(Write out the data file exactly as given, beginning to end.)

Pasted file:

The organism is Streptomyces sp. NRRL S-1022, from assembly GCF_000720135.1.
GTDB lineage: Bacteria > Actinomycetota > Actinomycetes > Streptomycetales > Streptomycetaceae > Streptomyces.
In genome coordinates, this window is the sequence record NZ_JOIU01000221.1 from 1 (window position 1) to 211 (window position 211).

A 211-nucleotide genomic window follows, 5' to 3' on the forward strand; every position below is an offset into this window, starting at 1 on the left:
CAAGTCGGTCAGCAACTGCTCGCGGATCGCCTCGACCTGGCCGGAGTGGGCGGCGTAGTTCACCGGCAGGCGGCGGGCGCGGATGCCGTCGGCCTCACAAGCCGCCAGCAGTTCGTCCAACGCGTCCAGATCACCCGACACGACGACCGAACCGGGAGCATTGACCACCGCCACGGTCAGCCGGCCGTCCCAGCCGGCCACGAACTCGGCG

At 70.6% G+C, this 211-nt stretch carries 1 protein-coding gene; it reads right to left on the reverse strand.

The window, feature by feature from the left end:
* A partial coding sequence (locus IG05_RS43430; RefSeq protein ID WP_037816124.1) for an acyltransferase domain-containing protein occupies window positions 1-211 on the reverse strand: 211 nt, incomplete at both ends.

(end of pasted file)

The organism is Streptomyces sp. NRRL S-1022, from assembly GCF_000720135.1.
GTDB lineage: Bacteria > Actinomycetota > Actinomycetes > Streptomycetales > Streptomycetaceae > Streptomyces.
In genome coordinates, this window is the sequence record NZ_JOIU01000221.1 from 1 (window position 1) to 211 (window position 211).

A 211-nucleotide genomic window follows, 5' to 3' on the forward strand; every position below is an offset into this window, starting at 1 on the left:
CAAGTCGGTCAGCAACTGCTCGCGGATCGCCTCGACCTGGCCGGAGTGGGCGGCGTAGTTCACCGGCAGGCGGCGGGCGCGGATGCCGTCGGCCTCACAAGCCGCCAGCAGTTCGTCCAACGCGTCCAGATCACCCGACACGACGACCGAACCGGGAGCATTGACCACCGCCACGGTCAGCCGGCCGTCCCAGCCGGCCACGAACTCGGCG

At 70.6% G+C, this 211-nt stretch carries 1 protein-coding gene; it reads right to left on the reverse strand.

The window, feature by feature from the left end:
* A partial coding sequence (locus IG05_RS43430; RefSeq protein ID WP_037816124.1) for an acyltransferase domain-containing protein occupies window positions 1-211 on the reverse strand: 211 nt, incomplete at both ends.